February 2021 Pulse
One of the most controversial issue surrounding people struggling with same-sex attraction arguably is whether their sexual ‘orientation’ can or should be ‘corrected’ through therapy. For many, the very idea of treating people who are same-sex attracted with the view of helping them to become heterosexuals must be roundly rejected because the current orthodoxy states that homosexuality is not a disorder.
Objectors of sexual reorientation therapies often point to the landmark decision in 1974 by the American Psychiatric Association (APA) to remove homosexuality from the list of pathological psychiatric conditions. The APA states categorically that ‘homosexuality per se is one form of sexual behaviour and like other forms of sexual behaviour which are not themselves psychiatric disorders, is not listed in the nomenclature of mental disorders.’
It is important to underscore the fact that the APA decision was not made because of some scientific breakthrough which showed conclusively that homosexuality is innate. The inconvenient truth is that APA removed homosexuality from the list because it succumbed to the pressure exerted by gay activists.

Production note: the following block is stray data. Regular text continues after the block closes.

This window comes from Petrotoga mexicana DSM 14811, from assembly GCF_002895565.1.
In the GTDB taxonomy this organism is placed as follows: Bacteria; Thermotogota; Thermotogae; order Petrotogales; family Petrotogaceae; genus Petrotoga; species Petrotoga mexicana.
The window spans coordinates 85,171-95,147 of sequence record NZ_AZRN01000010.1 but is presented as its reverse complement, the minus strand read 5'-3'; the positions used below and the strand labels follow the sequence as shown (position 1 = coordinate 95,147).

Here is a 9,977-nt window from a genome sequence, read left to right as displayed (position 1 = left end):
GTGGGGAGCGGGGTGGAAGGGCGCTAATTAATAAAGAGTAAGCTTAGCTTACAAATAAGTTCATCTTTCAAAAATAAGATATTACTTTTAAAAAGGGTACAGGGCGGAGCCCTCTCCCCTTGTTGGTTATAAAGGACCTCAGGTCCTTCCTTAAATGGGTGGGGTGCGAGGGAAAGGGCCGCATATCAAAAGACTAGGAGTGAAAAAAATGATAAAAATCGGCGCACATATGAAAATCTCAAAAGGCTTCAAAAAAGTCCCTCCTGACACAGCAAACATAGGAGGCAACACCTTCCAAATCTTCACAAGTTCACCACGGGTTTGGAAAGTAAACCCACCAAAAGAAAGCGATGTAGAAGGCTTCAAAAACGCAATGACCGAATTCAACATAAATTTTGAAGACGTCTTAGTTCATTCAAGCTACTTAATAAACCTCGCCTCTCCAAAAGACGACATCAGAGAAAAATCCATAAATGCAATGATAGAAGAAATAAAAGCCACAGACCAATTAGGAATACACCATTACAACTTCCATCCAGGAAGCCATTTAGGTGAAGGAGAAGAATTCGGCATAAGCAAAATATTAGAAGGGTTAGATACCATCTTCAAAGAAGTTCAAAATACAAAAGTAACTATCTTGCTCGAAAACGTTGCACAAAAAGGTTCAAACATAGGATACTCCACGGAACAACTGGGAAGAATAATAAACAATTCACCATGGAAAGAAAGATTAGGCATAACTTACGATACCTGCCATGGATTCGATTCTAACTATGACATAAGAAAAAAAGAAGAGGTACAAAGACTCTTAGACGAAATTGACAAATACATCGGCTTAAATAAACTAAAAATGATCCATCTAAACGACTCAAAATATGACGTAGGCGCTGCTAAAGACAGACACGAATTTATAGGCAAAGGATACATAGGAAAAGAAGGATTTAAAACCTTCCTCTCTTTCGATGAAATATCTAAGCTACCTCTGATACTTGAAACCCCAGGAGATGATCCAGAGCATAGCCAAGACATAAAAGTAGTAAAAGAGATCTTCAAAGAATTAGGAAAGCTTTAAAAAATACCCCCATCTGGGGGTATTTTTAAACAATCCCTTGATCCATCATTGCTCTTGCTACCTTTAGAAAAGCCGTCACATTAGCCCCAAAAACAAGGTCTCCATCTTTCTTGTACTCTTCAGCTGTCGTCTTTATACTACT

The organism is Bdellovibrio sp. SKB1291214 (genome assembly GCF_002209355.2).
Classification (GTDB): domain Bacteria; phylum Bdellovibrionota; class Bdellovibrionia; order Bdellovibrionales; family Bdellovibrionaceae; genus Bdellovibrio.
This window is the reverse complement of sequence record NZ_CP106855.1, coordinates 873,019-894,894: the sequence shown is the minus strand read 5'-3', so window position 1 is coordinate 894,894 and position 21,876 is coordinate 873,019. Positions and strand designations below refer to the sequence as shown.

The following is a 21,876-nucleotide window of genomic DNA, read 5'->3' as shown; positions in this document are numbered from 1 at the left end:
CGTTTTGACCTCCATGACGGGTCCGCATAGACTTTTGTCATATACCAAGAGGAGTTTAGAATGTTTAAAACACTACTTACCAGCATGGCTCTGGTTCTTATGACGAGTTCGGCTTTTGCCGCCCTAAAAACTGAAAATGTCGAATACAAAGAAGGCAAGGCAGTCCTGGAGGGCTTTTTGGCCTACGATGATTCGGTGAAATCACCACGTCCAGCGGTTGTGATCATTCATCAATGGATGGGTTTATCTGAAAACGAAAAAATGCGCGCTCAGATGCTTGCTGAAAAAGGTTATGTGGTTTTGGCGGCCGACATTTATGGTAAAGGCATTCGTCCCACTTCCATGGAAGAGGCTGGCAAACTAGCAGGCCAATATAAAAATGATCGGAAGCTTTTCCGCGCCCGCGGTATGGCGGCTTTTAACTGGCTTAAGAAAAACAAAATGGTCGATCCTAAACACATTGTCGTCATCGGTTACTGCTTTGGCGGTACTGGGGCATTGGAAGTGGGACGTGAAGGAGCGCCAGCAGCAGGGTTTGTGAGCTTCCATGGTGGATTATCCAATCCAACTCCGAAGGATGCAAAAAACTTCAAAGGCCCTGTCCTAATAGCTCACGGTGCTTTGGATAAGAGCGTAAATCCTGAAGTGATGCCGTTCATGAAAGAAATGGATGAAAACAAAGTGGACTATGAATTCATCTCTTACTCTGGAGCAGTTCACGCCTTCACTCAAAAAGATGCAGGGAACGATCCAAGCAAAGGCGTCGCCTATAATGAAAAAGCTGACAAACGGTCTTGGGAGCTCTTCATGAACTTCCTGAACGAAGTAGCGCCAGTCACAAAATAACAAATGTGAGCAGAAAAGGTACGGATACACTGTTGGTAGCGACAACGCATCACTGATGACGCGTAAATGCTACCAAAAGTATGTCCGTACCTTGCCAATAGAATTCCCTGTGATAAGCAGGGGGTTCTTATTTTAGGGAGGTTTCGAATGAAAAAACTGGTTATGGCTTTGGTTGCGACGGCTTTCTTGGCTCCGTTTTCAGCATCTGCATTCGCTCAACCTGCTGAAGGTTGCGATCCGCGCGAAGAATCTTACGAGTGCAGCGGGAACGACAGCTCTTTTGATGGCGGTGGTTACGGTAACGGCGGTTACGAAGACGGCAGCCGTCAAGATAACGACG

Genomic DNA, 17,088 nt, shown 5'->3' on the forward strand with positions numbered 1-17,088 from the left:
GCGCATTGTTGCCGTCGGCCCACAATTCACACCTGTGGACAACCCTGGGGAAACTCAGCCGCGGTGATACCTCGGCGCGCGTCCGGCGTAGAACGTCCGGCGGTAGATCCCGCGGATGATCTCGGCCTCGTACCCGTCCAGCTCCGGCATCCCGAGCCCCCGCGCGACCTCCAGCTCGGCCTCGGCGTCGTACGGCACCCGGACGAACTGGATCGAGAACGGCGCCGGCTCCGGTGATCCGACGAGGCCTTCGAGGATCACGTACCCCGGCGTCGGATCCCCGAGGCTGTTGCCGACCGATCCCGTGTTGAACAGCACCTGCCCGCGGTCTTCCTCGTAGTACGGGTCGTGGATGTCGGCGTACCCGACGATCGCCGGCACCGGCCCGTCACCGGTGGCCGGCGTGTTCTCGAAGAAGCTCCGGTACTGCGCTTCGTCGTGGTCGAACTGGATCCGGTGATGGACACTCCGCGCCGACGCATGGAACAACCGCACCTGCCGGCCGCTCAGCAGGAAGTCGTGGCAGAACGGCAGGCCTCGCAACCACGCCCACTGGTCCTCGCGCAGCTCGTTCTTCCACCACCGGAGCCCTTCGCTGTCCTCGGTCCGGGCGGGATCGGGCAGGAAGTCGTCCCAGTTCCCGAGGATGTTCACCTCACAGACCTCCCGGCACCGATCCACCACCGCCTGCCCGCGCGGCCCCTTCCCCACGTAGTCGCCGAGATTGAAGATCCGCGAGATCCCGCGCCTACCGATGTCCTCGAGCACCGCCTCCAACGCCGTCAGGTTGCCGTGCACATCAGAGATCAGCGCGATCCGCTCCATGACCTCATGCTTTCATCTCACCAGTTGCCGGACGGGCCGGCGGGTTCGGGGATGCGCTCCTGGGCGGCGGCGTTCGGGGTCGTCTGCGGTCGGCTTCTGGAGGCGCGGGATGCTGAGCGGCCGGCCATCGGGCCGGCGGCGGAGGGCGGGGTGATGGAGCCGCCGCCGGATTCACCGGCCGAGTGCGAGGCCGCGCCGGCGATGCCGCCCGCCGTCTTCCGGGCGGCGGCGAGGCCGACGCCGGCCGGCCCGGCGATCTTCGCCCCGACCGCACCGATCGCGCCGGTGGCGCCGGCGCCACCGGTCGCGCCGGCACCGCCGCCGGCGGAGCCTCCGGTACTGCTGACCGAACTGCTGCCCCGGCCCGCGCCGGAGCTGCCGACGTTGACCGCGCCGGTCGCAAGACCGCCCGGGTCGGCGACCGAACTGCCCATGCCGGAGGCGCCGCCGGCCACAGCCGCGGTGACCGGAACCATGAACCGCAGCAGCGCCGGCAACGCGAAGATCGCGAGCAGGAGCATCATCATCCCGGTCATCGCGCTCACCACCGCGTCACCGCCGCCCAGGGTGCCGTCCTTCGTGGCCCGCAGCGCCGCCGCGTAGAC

Recounting this saga in his book Homosexuality and American Psychiatry: The Politics of Diagnosis, Ronald Bayer – himself a gay man – writes:
The result was not a conclusion based upon an approximation of the scientific truth as dictated by reason, but was instead an action demanded by the ideological temper of the times.
Once removed from the venerable list, homosexuality should no longer be seen as a psychological disorder that requires treatment. Therapy given to people who are same-sex attracted should now be directed at an altogether different goal – that of helping them to cope with and / or overcome their ‘internalised homophobia’.
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Dr Roland Chia is Chew Hock Hin Professor at Trinity Theological College (Singapore) and Theological and Research Advisor of the Ethos Institute for Public Christianity.